A fraudster claiming he won £123 million in EuroMillions jackpot, cons single mum out of £5,000.
The victim was lured into the con by a fraudster who entered her place of work with a fake lottery ticket. He said his ticket was already checked at the nearby Sainsbury’s and staff there had told him to ring Camelot immediately. He went on to explain to the vulnerable mother that he didn’t have a phone and his English was too poor to understand the information Camelot were giving him. He passed her the phone and she spoke to someone claiming to work for EuroMillions team.
Following instructions from the fake Camelot caller, the single mother pulled together £240 to help the conman get to Watford to claim his prize. He then went on to beg her for a loan until his lottery winnings were deposited in his account. He told her the loan was for emergency surgery for his mother in Pakistan and in return he would give her £500,000.
His victim was totally convinced she had become rich overnight and it wasn’t until he was meant to deliver the money, that his phone died.
A Camelot spokesman said: “We are aware that there are individuals and organisations that attempt to obtain payment or personal details from people under a variety of pretexts. The National Lottery, winners of The National Lottery and other lotteries are sometimes falsely used as part of these scams.
“We would urge people to remember that, if something looks too good to be true, it probably is. We would also like to remind people that the only place you can legitimately purchase National Lottery tickets or Scratch cards is from an official National Lottery retailer, so not to hand over money for a National Lottery product anywhere else.
“The National Lottery website provides security advice in respect of lottery ‘scams’ at www.national-lottery.co.uk/security As always, if any individual believes they are a victim of crime, they should contact their local police.”
Fraudsters use increasingly sophisticated tactics to persuade people to hand over money by using fake credentials and contacting people through websites made to appear legitimate as well as through social media. More than £190,000 a day is lost in the UK by victims of cyber-crime, police statistics show. More than a third of victims in that period fell prey to the hacking of social media and email accounts.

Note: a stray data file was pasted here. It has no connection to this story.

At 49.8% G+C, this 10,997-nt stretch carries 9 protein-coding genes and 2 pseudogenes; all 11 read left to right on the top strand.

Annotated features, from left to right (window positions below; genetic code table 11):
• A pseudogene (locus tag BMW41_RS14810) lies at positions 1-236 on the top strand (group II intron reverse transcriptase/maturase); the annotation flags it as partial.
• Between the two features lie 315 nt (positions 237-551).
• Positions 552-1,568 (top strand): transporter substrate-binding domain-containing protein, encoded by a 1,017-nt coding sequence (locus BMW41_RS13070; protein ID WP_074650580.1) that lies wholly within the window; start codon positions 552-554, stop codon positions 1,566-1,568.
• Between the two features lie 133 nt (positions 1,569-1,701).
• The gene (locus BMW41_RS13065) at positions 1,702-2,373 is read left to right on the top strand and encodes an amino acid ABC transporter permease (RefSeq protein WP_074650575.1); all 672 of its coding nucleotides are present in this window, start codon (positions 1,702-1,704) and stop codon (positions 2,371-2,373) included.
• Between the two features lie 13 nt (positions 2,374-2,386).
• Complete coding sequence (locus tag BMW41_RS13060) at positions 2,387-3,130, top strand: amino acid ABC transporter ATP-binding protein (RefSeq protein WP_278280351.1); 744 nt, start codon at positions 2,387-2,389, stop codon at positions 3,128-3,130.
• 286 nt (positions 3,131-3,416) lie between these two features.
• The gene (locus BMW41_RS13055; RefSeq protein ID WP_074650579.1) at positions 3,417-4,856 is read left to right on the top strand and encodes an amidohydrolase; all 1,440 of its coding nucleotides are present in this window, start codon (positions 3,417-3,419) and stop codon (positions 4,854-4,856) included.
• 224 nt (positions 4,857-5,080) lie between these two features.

Action Fraud said £34.6m was reported to be stolen from victims between April and September 2018, a 24% increase on the previous six months. The City of London Police, which runs Action Fraud, has warned people to keep separate passwords for online accounts. The figures show 13,357 people in the UK reported cyber-crimes over six months. More than 5,000 of those people were hacked via their social media and email accounts, costing victims £14.8m.
Protect yourself from scams:
1. Never respond to any emails, text messages, letter or social media that look suspicious, or that have bad spelling or grammar.
2. A genuine bank will never contact you out of the blue asking for your PIN, full password or to move money to another account. If you receive a message like this, ignore it.
3. If someone you have never met before asks you for money, do not give them any and report it.
4. Always question uninvited contact. This is relevant whether it is on the doorstep, over the phone, by post or online. Always contact the company directly yourself.
5. Never automatically click on a link in an unexpected text or email. Make sure you use a strong password, and change them regularly.
6. Trust your instincts, if you feel at all wary or suspicious, you’re probably right.